Victory for campaigners who battled to stop homes bid on Norwich pub’s former bowling green

The bowling green near Violet Road in Norwich which has been successfully blocked from being built o

The bowling green near Violet Road in Norwich which has been successfully blocked from being built on by local residents.Cllr Julie Brociek-Coulton with Keep It Green resident group's Tony Moore.Byline: Sonya DuncanCopyright: Archant 2018 - Credit: Sonya Duncan

A fight to stop a former bowling green being built on has ended with a victory for people power.

The bowling green near Violet Road in Norwich which has been successfully blocked from being built o

The bowling green near Violet Road in Norwich which has been successfully blocked from being built on by local residents.Byline: Sonya DuncanCopyright: Archant 2018 - Credit: Sonya Duncan

And campaigners who fought to stop homes on land at the back of a Norwich pub are now hoping they will be given the chance to turn it into a community garden.

Applicants Hines, Moore and Piggin had sought permission to redevelop land at the back of the Heath House pub in Gertrude Road, Norwich.

The application for four homes had been recommended for approval by Norwich City Council officers.

The applicant had agreed to contribute £15,000 to the council to compensate for the green's loss, with the money due to be used to upgrade the pitch and putt course at Mousehold Heath.

Flashback to when the bowling green was in use. Picture: DENISE BRADLEY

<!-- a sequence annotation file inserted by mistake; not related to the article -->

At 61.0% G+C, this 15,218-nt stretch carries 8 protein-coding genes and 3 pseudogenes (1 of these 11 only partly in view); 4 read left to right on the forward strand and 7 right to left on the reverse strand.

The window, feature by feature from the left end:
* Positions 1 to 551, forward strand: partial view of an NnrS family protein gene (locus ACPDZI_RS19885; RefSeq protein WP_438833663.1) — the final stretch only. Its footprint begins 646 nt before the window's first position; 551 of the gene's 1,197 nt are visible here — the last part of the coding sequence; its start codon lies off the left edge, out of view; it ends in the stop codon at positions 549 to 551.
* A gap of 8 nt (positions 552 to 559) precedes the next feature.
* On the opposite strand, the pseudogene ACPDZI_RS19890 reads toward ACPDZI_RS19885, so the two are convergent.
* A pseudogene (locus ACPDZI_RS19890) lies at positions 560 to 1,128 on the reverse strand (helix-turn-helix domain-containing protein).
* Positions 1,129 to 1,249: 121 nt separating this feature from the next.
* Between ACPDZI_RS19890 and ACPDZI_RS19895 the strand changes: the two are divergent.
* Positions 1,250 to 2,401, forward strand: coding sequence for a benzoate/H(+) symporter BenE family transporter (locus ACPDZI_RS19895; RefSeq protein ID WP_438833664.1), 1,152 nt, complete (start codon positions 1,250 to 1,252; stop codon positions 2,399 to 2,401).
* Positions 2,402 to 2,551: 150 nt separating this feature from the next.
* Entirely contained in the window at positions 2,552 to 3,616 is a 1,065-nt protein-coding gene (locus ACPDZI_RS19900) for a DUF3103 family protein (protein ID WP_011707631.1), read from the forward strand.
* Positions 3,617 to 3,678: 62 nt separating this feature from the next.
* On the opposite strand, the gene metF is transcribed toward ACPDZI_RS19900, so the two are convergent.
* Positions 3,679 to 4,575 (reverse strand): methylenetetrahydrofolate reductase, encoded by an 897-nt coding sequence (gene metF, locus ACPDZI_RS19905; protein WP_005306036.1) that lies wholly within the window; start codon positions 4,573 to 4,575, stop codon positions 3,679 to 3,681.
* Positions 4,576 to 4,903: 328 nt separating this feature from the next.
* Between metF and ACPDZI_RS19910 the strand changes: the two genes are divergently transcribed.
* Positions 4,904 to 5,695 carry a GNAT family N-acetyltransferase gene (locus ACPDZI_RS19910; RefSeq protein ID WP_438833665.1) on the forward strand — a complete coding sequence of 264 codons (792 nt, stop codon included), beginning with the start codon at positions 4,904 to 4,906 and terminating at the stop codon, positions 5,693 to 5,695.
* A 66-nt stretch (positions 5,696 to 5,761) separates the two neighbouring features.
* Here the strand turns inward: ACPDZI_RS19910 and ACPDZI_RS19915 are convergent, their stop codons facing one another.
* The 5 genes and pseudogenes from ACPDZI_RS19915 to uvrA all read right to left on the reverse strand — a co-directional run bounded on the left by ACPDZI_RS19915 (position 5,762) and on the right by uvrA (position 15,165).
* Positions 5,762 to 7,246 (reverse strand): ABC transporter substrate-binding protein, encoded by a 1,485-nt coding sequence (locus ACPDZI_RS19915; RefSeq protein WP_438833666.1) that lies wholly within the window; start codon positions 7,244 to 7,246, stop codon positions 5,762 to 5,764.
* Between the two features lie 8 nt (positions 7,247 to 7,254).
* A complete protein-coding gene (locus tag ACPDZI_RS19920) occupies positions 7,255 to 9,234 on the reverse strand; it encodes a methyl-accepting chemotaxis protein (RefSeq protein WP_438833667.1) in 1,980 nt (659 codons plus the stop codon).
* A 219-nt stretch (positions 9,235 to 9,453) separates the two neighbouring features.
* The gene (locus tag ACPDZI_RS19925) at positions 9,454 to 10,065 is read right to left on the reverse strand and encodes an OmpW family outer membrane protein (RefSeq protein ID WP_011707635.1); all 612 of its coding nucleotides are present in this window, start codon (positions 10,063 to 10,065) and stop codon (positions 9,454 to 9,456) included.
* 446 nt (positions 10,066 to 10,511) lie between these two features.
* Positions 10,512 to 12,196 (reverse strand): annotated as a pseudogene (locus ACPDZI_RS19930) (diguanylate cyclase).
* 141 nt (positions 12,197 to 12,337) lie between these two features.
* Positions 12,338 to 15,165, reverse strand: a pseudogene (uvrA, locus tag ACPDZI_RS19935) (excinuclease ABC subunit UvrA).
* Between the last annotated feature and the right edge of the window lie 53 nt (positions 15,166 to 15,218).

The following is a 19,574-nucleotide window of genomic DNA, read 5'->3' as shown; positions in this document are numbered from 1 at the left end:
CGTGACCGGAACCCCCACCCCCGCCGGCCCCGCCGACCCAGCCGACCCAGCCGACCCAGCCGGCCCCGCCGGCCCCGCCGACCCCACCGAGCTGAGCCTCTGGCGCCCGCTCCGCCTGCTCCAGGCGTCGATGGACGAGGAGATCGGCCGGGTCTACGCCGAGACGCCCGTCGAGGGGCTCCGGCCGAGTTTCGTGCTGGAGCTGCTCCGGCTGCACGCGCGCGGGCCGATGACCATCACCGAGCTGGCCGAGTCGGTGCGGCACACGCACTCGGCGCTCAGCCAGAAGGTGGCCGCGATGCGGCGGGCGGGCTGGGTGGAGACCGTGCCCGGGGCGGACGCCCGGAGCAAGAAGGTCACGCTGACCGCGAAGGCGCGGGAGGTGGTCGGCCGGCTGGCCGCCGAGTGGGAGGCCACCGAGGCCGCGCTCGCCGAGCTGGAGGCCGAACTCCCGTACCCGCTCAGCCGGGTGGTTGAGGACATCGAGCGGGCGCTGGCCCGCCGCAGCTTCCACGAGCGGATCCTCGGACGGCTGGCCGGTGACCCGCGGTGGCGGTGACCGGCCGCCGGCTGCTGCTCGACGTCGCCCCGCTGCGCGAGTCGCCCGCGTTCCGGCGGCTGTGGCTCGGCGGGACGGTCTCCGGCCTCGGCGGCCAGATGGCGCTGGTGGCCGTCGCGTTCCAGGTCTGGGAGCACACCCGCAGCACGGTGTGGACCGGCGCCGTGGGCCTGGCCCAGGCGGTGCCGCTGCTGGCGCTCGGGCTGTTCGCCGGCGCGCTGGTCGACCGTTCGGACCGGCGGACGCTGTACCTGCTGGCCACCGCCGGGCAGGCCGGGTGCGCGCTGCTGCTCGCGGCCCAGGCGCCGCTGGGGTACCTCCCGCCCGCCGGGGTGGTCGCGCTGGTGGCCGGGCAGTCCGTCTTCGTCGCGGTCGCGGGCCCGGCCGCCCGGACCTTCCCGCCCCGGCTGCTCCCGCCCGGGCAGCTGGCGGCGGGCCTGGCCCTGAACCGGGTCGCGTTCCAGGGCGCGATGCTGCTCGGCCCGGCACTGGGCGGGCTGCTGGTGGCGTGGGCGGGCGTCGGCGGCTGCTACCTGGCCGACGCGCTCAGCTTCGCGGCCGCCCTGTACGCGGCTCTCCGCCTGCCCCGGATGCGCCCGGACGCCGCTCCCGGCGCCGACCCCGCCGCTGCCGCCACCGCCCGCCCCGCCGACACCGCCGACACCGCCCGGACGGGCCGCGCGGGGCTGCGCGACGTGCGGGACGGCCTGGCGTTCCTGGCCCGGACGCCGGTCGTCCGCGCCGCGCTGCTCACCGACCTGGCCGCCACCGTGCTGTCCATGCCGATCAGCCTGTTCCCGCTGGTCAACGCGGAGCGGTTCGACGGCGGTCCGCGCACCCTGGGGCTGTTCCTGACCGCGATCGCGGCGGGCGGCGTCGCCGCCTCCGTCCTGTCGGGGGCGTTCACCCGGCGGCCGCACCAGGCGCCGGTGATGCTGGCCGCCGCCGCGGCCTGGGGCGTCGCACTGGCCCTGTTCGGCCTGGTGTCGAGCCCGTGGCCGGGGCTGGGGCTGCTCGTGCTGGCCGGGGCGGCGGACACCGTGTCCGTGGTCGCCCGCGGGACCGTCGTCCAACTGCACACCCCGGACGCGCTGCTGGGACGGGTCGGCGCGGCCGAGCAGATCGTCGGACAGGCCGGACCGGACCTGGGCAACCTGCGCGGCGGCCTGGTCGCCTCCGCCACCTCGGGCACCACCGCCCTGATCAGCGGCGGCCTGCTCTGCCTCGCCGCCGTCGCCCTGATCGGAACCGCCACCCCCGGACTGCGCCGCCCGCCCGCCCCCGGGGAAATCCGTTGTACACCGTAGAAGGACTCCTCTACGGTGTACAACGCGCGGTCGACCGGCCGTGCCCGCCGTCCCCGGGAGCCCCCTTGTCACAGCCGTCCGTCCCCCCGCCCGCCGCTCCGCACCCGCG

Flashback to when the bowling green was in use. Picture: DENISE BRADLEY - Credit: Copyright: Archant 2015


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But, last September, members of City Hall's planning committee went against the advice from officers and voted seven to four to turn down the scheme, on the grounds of the loss of open space. The applicant appealed.

However, the planning inspector has dismissed that appeal, to the delight of the Keep It Green campaign group, which wants to turn the space into community gardens.

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Tony Moore, from the group, said: 'We were totally surprised that the appeal was dismissed because, to be honest, we'd given up.

'The planning officer, when the councillors refused it, said at the time it would go to appeal and the developers would win, but that hasn't happened.'

The group applied for the city council to designate the green as an asset of community value, which would give them first refusal on buying it - if they can come up with the money.

Mr Moore said: 'It will be a case of us applying for grants and trying to raise the money. Our hope is that we could turn it into a community garden. Not everyone wants a big allotment plot, but we'd have small plots of land there and a communal shed of tools for people who want to grow there.

'We've got a couple of people who are landscape designers who would help us and we'd look to have sessions where children could learn how to grow things.'

Mr Moore thanked Labour councillor Julie Brociek-Coulton, Green councillors and the Norwich Society for support.

Anyone interested in helping the group with fundraising should email norwichkeepitgreen@gmail.com

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